New Delhi: India is planning to activate direct channels of communication with the Taliban as the possibility of the Islamist group soon taking the centre stage in mainstream politics in Kabul is appearing to be an eventuality now, ThePrint has learnt.
The move comes as countries such as the US and the UK have already begun to recognise the legitimacy of the Taliban.
While India has assured support to the Ashraf Ghani government for peace and stability in Afghanistan as the Taliban has gone on an offensive, the Narendra Modi government believes it should begin to establish a network of contacts with those in the Taliban who sit in Doha, the capital of Qatar, and those who see New Delhi as their “partner” for development.
For this, India is now banking on Russia, which is planning on playing a greater role along with Iran. New Delhi is looking to be part of that arrangement even if it means supporting a transition government in Kabul, which looks imminent there after the US troops leave by 31 August.
Russia and India are believed to have held extensive talks on what stance regional partners will be taking now that violence in Afghanistan has surged and it has become all the more significant to bring in the Taliban as interlocutors. This is because the message then will “trickle down” to their commanders who are fighting the Afghan government forces, sources said.
According to a source, the government is planning to speak to those Taliban leaders with whom India had been engaging ever since External Affairs Minister S. Jaishankar participated in the intra-Afghan dialogue in Doha in September 2020.
Since the war began in Afghanistan two decades ago, India has invested about $3 billion in the development of the country.
‘Take a position and look forward’
The Taliban is well aware and has also communicated to India that it sees a partner in New Delhi that will help it in the development of Afghanistan once the US exits, the source added.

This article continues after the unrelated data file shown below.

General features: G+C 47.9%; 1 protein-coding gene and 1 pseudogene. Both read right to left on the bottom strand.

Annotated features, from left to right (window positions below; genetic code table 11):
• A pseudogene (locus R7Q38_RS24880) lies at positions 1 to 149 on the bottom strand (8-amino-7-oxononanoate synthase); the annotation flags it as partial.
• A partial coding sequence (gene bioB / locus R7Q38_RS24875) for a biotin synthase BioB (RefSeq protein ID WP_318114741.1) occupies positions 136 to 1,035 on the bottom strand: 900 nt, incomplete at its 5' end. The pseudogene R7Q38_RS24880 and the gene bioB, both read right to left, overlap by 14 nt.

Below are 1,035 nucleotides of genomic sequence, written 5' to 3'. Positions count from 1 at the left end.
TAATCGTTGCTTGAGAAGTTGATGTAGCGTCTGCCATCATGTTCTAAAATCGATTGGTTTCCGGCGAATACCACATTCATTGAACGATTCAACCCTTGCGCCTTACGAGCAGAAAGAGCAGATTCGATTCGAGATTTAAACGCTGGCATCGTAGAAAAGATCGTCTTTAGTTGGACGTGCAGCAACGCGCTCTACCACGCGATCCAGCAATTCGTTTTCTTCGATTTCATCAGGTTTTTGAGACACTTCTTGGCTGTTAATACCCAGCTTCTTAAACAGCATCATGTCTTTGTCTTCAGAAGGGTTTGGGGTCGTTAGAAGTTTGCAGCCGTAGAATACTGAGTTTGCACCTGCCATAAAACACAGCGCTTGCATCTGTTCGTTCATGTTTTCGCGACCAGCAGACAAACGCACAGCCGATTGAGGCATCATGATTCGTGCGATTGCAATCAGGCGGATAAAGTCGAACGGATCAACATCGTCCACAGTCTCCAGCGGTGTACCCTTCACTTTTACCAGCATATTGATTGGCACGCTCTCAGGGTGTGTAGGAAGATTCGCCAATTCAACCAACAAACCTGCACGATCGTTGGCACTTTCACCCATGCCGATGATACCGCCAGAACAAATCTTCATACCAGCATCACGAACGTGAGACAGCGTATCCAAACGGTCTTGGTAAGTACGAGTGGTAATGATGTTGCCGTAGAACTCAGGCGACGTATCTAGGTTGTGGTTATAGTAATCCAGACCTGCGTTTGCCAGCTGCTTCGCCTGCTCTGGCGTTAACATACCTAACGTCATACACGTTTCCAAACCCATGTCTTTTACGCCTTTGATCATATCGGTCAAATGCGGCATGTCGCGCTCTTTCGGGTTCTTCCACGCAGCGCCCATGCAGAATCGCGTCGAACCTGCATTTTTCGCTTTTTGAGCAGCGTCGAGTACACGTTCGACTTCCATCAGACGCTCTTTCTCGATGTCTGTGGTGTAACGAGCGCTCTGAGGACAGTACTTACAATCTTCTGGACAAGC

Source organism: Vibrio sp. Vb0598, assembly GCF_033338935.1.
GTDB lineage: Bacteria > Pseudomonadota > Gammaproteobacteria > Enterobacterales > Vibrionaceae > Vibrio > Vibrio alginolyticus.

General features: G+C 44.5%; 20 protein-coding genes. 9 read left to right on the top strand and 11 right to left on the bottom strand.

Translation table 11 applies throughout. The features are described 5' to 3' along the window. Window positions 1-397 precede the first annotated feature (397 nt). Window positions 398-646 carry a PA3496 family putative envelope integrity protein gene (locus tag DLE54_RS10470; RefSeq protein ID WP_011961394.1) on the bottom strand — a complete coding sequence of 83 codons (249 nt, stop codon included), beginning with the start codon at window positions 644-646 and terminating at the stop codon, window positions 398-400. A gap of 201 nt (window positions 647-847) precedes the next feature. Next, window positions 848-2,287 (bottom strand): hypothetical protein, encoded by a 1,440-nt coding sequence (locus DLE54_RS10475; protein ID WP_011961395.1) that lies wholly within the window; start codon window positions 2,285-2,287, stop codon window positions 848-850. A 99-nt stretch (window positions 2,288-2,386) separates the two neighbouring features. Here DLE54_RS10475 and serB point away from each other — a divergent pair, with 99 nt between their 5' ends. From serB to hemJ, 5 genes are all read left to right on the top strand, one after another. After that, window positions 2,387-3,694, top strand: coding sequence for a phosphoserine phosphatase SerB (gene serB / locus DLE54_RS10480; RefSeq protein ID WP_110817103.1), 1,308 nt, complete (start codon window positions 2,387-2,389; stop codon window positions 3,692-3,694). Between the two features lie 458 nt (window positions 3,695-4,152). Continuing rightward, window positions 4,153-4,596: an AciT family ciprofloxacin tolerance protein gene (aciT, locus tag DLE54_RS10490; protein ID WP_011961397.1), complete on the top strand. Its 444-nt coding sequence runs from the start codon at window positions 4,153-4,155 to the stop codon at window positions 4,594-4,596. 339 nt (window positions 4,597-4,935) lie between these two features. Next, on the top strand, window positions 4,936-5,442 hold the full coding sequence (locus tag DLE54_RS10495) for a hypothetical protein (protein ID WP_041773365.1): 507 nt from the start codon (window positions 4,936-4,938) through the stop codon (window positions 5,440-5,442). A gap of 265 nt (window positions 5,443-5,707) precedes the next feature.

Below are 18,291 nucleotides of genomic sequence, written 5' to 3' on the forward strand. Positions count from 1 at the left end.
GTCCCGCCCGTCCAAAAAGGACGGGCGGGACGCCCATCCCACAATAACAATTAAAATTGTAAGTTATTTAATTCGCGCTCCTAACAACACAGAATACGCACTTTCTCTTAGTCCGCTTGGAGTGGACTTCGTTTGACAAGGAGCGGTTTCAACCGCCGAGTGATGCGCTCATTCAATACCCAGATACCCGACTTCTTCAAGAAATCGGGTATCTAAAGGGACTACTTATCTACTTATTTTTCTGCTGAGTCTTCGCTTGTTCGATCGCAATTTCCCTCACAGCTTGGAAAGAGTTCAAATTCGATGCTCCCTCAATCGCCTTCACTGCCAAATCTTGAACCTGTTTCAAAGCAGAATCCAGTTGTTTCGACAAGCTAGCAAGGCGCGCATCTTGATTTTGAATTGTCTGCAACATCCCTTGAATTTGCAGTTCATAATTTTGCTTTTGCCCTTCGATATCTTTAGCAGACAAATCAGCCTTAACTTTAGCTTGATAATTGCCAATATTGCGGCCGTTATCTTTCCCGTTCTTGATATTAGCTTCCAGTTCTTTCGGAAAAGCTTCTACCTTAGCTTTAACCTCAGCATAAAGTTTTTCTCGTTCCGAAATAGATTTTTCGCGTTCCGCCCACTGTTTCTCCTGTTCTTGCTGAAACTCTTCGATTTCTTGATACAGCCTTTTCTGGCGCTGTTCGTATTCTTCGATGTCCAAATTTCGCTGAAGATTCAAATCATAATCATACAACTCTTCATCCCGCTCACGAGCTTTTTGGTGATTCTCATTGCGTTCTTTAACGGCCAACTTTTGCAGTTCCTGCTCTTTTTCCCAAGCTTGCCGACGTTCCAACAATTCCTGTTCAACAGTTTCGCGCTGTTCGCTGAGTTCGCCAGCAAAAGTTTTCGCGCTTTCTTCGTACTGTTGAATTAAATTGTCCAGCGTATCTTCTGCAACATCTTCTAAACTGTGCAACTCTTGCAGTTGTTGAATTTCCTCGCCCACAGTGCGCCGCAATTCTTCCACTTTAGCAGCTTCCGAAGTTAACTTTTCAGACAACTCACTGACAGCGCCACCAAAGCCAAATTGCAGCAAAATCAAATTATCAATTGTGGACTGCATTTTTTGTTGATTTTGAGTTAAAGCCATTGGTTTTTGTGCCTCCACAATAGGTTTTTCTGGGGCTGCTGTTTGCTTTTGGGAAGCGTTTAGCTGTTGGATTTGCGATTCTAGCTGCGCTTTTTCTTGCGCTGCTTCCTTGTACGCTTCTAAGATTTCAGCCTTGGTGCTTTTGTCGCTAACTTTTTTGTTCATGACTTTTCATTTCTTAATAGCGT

Sources said while Kabul is busy managing the deteriorating internal security situation due to the Taliban’s massive violence, it wants India to reach out to the group’s interlocutors in Doha.
The Afghan government has also been pushing India to directly speak to those Taliban leaders who believe in the process of reconciliation.
The sources said India had been “indirectly engaging” with the key negotiators of the Taliban even before September 2020.
In April 2020, Taliban spokesperson Suhail Shaheen was invited to speak at an event organised by the Global Counter Terrorism Council (GCTC), where he said once the Taliban comes to power it will focus on prosperity if wants to have “relations” with the neighbouring countries and beyond.
“India has to now take a position and look forward. It should do whatever it can to see that a transition takes place and that the senseless violence there stops because ultimately New Delhi has always believed in people-to-people links when it comes to Afghanistan and thus it should not tolerate such violence,” said M.K. Bhadrakumar, a veteran diplomat who was a key interlocutor for India in Afghanistan in the 1990s.
Bhadrakumar, who is also India’s former envoy to Turkey, told ThePrint, “By doing this itself, the Taliban will pick up the signals. We should take a position as a responsible regional stakeholder.”